Arriving a few months after Tell No One, Guillaume Canet's hit transposition of a Harlan Coben suspense bestseller, Eric Barbier's The Serpent performs an equally adept geographic makeover of a novel by late British suspense writer Ted (Get Carter) Lewis, Plender. The story is genre-familiar - a psychotic seeks revenge on a man he holds responsible for past humiliations and traumas - but the acting is solid and the directing edge-of-the-seat effective.
Curiously, the film, which opened in France on January 10, has been summarily dismissed by a local press that was more indulgent with Canet, a fast-rising young star with directing ambitions and an engaging off-screen personality.
Barbier has no such capital of sympathy: he made his debut back in 1991 with an overambitious, megabuck flop, Le Brasier, and has been struggling ever since, with only one other feature (and a telefilm) before this one.
But if The Serpent provides no new wrinkles on a stock thriller theme, it shows that Barbier fully possesses the filmmaking skills he lacked as an overreaching young auteur. The question remains whether he will continue in a commercial groove or reach out again for more ambitious personal films.
Film should play well at home, given the rising commercial stock of its lead players, Ivan Attal and Clovis Cornillac. Its overseas potential will probably be limited to markets where mainstream French fare has an audience.
Attal is Vincent Mandel, a successful fashion photographer who is in the middle of painful divorce and child custody proceedings when he is accused of rape by a model who has turned up for a photo session in place of the agency girl he had asked for.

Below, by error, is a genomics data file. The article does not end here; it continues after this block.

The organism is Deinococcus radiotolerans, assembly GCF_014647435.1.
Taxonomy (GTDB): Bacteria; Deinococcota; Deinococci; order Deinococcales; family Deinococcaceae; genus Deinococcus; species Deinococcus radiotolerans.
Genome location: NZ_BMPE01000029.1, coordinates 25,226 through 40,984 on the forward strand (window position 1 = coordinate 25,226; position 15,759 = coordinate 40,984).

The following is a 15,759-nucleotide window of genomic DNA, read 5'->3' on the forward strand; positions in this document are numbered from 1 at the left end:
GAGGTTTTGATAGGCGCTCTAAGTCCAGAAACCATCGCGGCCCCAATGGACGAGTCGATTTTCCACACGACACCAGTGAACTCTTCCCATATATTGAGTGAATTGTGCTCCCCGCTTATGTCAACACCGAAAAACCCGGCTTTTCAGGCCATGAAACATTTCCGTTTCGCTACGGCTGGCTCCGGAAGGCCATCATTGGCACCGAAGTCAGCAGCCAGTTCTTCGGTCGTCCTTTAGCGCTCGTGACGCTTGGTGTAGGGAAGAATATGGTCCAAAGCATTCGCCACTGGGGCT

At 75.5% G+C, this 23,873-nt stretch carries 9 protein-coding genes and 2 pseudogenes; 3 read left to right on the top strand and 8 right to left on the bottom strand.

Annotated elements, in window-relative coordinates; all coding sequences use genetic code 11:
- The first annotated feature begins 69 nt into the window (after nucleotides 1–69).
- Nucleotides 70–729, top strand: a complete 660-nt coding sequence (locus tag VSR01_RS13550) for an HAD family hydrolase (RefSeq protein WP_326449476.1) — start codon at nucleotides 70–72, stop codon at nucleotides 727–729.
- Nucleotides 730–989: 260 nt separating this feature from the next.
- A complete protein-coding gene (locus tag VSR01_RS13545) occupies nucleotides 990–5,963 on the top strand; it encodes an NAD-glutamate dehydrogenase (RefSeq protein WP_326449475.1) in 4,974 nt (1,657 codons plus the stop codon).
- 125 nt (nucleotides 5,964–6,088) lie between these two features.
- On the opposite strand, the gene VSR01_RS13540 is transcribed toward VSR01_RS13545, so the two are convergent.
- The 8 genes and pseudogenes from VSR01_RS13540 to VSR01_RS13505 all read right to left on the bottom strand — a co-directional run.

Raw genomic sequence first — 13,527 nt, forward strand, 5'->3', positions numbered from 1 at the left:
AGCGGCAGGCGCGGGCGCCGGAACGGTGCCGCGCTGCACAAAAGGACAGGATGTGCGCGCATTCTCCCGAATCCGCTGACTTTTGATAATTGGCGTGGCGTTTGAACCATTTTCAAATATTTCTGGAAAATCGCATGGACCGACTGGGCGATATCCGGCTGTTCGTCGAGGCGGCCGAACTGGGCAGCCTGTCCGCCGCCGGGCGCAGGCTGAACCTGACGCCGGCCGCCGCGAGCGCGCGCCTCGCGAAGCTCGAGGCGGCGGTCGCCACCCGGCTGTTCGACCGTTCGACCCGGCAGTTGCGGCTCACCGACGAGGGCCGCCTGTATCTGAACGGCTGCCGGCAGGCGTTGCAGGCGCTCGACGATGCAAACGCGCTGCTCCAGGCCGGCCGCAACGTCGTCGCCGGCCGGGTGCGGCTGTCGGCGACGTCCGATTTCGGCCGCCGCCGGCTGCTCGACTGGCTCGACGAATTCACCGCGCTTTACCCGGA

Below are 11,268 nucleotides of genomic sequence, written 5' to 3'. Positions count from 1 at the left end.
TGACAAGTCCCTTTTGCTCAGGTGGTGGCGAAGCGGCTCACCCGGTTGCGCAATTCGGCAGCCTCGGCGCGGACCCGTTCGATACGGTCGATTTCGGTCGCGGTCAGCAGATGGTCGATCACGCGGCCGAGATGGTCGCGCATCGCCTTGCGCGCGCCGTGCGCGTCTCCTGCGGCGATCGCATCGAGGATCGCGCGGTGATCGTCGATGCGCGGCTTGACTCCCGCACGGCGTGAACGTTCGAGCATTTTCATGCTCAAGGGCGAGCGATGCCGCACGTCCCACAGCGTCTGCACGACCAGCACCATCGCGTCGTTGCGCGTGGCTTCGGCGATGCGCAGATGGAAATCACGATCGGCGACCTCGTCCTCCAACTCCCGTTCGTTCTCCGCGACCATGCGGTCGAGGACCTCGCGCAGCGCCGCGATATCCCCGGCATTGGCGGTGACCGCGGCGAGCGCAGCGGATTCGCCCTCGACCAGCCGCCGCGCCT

Without warning, the charge is dropped by the girl, who accidentally falls to her death fleeing his studio. The body disappears, then reappears in the boot of his car, which is rammed from behind in a highway road accident. The other driver turns out to be Joseph Plender (Cornillac), an old high school classmate of Mandel's who now works as a private detective. He obligingly disposes of the body.
But Plender's hidden agenda is blackmail and revenge as he puts the screws on Mandel and offers his sleuthing services to his unsuspecting wife (Haapkyla) in her bid to win the child custody battle. When Mandel's lawyer friend (Abrakian) is murdered by Plender, Mandel, who is now sought by the police, decides to play dirty too.
With the aid of another of Plender's blackmail victims (veteran comic Richard in a cogent straight role), he sets out to turn the tables on Plender.
Barbier's adaptation (written with Tran-Minh Nam) of Lewis's book places the emphasis on melodramatic action rather than moral ambiguities - Mandel never confronts his own guilt about the childhood incident that traumatized Plender - but The Serpent is less freighted with cumbersome backstory than Tell No One. When Plender and Mandel look back at their fraught school days, Barbier foregoes flashbacks and depends on his actors to evoke the past.
As prey/predator tandem, Attal and Cornillac make for a perfect clinch. Attal is as breathlessly harrowed as Tell No One's Francois Cluzet. Cornillac, who has come into his own as a mature lead player after years as a second-stringer, knows how to chill spines without resorting to scenery-chewing theatricality.
Technical credits are excellent, especially Jerome Robert's moody photography and Veronique Lange's taut editing.
France 2 Cinema
French distribution/international sales
Eric Barbier, Tran-Minh Nam
from the novel Plender by Ted Lewis